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There are many reasons why you might want to import individual audio files into a Pro Tools session. Maybe a client sent you a reference vocal track that you need to incorporate into a mix, or maybe you want to import a sound effect or add a drum loop to a session that you're working on. Regardless of the reason, I'm going to show you some of the ways to import audio into a session. The first way is to go to the File menu, choose Import > Audio. You'll see the Import dialog box open up. Within this dialog box, navigate to the file that you want to import.
The file that I've chosen here is a WAV file with a bit depth of 24 and a sampling rate of 96 Kilohertz. You'll notice that over here it says it must be converted to be used in this session because it has a different bit depth than the current session. It also has a different sampling rate. So, in order to use this file in the current session, I'll have to convert it. Now, this is part of a stereo file. It's the left-half of a stereo file. So, I'm actually going to go up here and add the right side. So, I'm going to press Shift and click on it, now I have both of them. I'm going to say Convert All.
You'll see down below the checkbox says Apply SRC. That stands for Sample Rate Conversion. So, the source sample rate is 96 Kilohertz, we saw that earlier and the destination sample rate is 44.1 Kilohertz. We can choose the Quality of our sample rate conversion, right here. Now, I personally always choose Tweak Head and it says the slowest, but it really doesn't take that long. So, you might as well use the best quality of SRC that you can.
So, if I want to actually add some additional files here to import, I can click on any of the ones that we want and an additional feature as we're going through these, we can listen to what they are using this additional Play button. (Music playing.) So, I think I'll add the beat as well. So I'm going to add the right and the left hand side. So, I'm going to Shift- click and convert all of those as well.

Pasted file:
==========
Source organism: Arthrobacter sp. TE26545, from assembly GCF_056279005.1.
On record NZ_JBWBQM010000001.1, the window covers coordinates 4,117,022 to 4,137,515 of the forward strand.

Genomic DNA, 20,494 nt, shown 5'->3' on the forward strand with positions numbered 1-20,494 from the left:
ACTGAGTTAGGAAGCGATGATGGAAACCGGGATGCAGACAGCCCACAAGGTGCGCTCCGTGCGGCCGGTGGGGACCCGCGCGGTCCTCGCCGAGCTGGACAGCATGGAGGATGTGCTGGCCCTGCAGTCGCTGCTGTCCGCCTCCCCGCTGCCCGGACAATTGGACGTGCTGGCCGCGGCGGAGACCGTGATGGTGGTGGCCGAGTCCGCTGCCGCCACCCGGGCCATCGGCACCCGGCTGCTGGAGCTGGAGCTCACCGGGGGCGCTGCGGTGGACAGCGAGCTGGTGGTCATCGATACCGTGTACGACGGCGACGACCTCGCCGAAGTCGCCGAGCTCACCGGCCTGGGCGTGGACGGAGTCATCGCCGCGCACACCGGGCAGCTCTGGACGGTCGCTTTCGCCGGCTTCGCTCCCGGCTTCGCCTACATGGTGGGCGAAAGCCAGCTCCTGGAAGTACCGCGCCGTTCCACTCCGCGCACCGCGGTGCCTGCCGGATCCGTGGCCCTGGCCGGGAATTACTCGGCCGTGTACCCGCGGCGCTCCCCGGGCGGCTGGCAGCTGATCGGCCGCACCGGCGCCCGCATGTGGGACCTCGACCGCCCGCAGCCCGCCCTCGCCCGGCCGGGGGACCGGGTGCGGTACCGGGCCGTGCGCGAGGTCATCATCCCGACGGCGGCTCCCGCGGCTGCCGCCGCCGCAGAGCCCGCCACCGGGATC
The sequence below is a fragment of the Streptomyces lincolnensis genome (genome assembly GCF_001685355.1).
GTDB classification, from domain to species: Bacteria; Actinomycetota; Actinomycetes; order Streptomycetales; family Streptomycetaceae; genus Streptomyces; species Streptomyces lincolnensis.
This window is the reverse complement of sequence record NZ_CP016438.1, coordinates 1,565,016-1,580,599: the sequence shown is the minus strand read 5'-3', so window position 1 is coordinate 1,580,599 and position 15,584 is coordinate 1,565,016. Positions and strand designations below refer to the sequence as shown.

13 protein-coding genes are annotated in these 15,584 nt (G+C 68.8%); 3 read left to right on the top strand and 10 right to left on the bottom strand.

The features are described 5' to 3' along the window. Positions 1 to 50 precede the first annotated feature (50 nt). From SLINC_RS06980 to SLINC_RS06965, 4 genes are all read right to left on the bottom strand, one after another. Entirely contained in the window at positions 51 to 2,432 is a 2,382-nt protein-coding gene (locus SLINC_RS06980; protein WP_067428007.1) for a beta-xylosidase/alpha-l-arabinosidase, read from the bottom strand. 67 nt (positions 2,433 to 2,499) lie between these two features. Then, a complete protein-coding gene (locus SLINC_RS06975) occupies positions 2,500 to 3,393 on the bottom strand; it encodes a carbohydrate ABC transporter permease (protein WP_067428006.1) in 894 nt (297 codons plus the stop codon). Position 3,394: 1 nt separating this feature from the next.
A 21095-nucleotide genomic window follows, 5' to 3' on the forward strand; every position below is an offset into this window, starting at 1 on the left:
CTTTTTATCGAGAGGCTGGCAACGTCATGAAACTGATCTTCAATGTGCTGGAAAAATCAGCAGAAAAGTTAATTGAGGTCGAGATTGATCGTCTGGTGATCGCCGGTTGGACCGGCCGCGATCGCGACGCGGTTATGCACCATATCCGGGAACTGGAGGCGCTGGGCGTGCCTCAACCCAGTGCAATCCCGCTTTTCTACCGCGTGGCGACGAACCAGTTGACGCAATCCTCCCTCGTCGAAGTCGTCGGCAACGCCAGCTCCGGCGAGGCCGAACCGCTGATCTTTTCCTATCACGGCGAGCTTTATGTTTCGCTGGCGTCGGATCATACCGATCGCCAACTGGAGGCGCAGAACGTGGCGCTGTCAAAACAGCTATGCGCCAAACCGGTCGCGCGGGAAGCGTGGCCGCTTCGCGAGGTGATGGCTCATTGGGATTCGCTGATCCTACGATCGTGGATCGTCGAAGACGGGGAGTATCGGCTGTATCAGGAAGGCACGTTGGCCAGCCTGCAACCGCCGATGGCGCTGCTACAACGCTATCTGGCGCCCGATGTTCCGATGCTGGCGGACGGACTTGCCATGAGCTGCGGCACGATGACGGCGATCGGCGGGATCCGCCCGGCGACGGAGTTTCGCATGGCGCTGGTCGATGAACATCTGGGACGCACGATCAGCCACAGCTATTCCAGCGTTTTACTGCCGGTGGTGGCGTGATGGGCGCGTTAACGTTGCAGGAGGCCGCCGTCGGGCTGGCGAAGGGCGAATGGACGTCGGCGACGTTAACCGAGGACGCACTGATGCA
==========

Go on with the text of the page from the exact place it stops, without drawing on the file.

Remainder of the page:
So, I'm going to bring these four mono tracks in, same sample rate conversion, and click Done. Pro Tools asks you, where you want to put these files when they're converted and it will always say into the Audio Files for that particular session. That's the default. I always choose to go into that. It makes a lot of sense to keep it organized. So, I'll say Choose. It might take a second here to process the audio, but it's sample rate converting and also changing the bit depth to the proper bit depth and sample rate for this session. Once it's done converting, it will ask you where you want to put the files, do you want them to be on a new track? Or do you want to just put them into the REGIONS list over here? Well, I want to put them on a new track and I'd like them to start at the session beginning instead of a different selection or I don't need to spot them, but if I wanted to put them in a specific area on the track, I could choose either one of these. I'll click OK and you'll see the tracks just drop in right at the very beginning of the session. So, you've a lot of control over importing files that way.
So, probably an easier way to import audio, just to go to Window > Workspace. In the Workspace window, we can search for the audio that we want to import. Now, I happen to know that the files that I want are in the All Together folder. So, I'm going to type in All Together and choose Folder right here and I know that they're on this drive. So, I'm going to go ahead and hit Search and it brings up the folders right away.
I'll double click and so it opens that particular folder and now I can look right in the audio files for that folder. Now, if I want to I can actually audition these tracks by just clicking on the speakers. (Music playing.) I think I want to bring those in to this session. So, I'm actually going to click and drag and drop it right into the session. You'll notice that it takes just a little bit of time for the files to get in there and what's happening is that Pro Tools is automatically converting it, because if you remember from before, these files are 96 Kilohertz, 24 bit. But the session is 16 bit and 44.1 Kilohertz sampling rate.
So, it has to convert the files, so that they work in this session. So, dragging and dropping is really quick you and Pro Tools does all the conversion for quickly and behind the scenes. So, as you can see here, there are few ways to import audio into a Pro Tools session, all of which are relatively straightforward. Choose the technique that suits you best.
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